Consulting firm clients occasionally (or frequently) don’t live up to their obligations on a project—mid-project approvals come late, or not at all, critical information is missing, etc. Sometimes, clients ask your consulting firm to take on extra work that was outside of scope. Both of these client behaviors present a challenge for your consulting firm.
Your consulting firm can set better boundaries with your clients from the start, without being negative or upside down. Let’s discuss how.
Here’s the scenario: Your consulting firm happily took on a project with SFC (Southern Fried Chocolates). Two months in, the project has fallen way behind as you’ve waited for information on capsaicin levels from SFC’s Mole team.
To avoid a heated conversation with the Mole group, you turn to Coronel Lijadora, the head honcho at SFC. He explains that the Mole team is extremely busy and pleasantly suggests your consulting firm conduct the capsaicin level testing in order to put the project back on track.
You’re now facing two client problems common to every consulting firm:
Responsibility Dodging – Your client isn’t executing their share of the work that’s required for your project to deliver an excellent outcome.
Scope Creep – Your client is asking you to take on work that is beyond the bounds of the original agreement.
Responsibility Dodging and Scope Creep create reputational and financial risk for your consulting firm.
Scope Creep also presents strategic challenges. The tasks you’re being asked (or compelled) to take on may not be work you want to do, enjoy doing, can excel at, or want to be known for.
As a quick aside, Scope Creep and Responsibility Dodging are not always bad. When multiple clients struggle with the same responsibilities or request the same additions to scope, you may have surfaced an opportunity for a new consulting offering.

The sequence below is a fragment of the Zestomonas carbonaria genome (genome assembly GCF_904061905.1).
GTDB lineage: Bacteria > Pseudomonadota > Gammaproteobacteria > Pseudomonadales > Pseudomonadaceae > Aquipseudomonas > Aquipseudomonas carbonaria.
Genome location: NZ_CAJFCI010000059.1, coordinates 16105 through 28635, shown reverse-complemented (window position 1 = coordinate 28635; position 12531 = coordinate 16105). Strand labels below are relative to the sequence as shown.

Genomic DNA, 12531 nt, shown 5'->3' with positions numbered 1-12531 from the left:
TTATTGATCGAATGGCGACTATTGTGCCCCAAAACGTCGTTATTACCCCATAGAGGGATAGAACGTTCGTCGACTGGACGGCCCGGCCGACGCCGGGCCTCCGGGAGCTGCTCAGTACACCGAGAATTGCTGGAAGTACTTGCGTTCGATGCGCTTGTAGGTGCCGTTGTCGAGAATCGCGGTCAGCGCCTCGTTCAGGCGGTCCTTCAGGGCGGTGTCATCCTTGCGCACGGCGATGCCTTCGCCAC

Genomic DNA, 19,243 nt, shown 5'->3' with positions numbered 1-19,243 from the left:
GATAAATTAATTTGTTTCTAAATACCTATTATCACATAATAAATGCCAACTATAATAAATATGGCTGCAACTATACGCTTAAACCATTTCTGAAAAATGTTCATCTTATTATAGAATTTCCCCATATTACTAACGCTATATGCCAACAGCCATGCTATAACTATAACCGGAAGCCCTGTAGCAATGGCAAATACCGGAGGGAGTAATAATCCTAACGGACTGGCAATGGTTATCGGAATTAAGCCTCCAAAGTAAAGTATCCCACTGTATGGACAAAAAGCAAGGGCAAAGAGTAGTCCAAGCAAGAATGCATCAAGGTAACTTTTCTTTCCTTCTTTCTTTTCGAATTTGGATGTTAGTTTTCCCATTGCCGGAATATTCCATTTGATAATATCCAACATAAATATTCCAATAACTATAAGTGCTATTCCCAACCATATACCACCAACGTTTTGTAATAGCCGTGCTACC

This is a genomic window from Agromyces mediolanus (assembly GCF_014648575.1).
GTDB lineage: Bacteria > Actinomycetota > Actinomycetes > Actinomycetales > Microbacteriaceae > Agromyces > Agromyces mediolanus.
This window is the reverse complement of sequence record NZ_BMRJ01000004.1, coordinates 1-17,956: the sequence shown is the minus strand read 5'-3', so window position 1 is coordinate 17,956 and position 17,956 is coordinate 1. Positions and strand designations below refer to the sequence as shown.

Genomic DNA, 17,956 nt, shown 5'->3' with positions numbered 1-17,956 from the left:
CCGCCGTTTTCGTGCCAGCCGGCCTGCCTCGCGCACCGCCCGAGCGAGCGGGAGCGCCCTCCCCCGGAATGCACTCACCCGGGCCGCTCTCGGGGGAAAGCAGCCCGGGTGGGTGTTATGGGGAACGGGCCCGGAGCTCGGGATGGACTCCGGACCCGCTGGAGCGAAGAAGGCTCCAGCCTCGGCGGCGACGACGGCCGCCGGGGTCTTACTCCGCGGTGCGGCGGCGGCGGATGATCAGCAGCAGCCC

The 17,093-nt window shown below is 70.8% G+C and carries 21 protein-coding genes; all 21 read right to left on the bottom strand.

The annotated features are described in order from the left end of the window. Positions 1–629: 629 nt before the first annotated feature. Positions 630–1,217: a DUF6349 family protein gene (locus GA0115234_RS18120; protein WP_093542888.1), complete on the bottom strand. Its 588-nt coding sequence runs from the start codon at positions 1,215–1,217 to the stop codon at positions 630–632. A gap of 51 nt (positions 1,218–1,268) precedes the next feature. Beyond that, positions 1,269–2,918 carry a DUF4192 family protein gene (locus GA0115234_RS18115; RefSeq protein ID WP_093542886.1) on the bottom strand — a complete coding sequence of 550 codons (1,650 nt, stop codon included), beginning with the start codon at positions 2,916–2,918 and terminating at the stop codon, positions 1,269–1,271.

Nevertheless, could you have avoided the SFC situation from the start, or at least made your responses to Coronel Lijadora easier to manage? Yes.
Plus, you can set boundaries without relying on negative, upside down language such as, “We don’t conduct spice level testing” or “This contract excludes capsaicin measuring and any information related to nibs.”
In fact, you probably already have the necessary tools.
Hiding at the end of the Perfect Proposal Template, which you’ve likely stored on your hard drive since it’s a free download, are two sections: one titled Responsibilities and one called Dependencies.
For many clients and projects, these sections can be boilerplate or left out entirely; however, if your consulting firm is consistently facing Scope Creep or Responsibility Dodging, you may want to revisit, beef up and customize these sections of your proposal.
Highlight the responsibilities and dependencies in your proposal’s cover letter and discuss them with your client as you review the proposal.
For particularly troublesome clients, include a Responsibilities and Dependencies tracker as a “standard” part of your weekly or monthly project update conversations.
Of course, you can also leverage the Approach Alternatives section of your proposal to explicitly describe what is included in three different levels of scope.
Will a simple enumeration of responsibilities prevent Responsibility Dodging? Often not; however, those two sections of your consulting firm’s proposal open the door to:
- Surface and discuss concerns around your client’s ability to deliver on their responsibilities;
- Brainstorm, in advance, solutions if you client can’t meet their responsibilities;
- Document you client’s participation and agreement in the design of the scope.
Perhaps you couldn’t foresee the Responsibility Dodging or anticipate the Scope Creep with SFC. That happens. Powerful language for your conversation with Coronel Lijadora will allow you to avoid a project meltdown. We’ll cover that language in another article.
For now, let me know if/how you have you prevented Scope Creep and Responsibility Dodging.
Text and images are © 2022 David A. Fields, all rights reserved.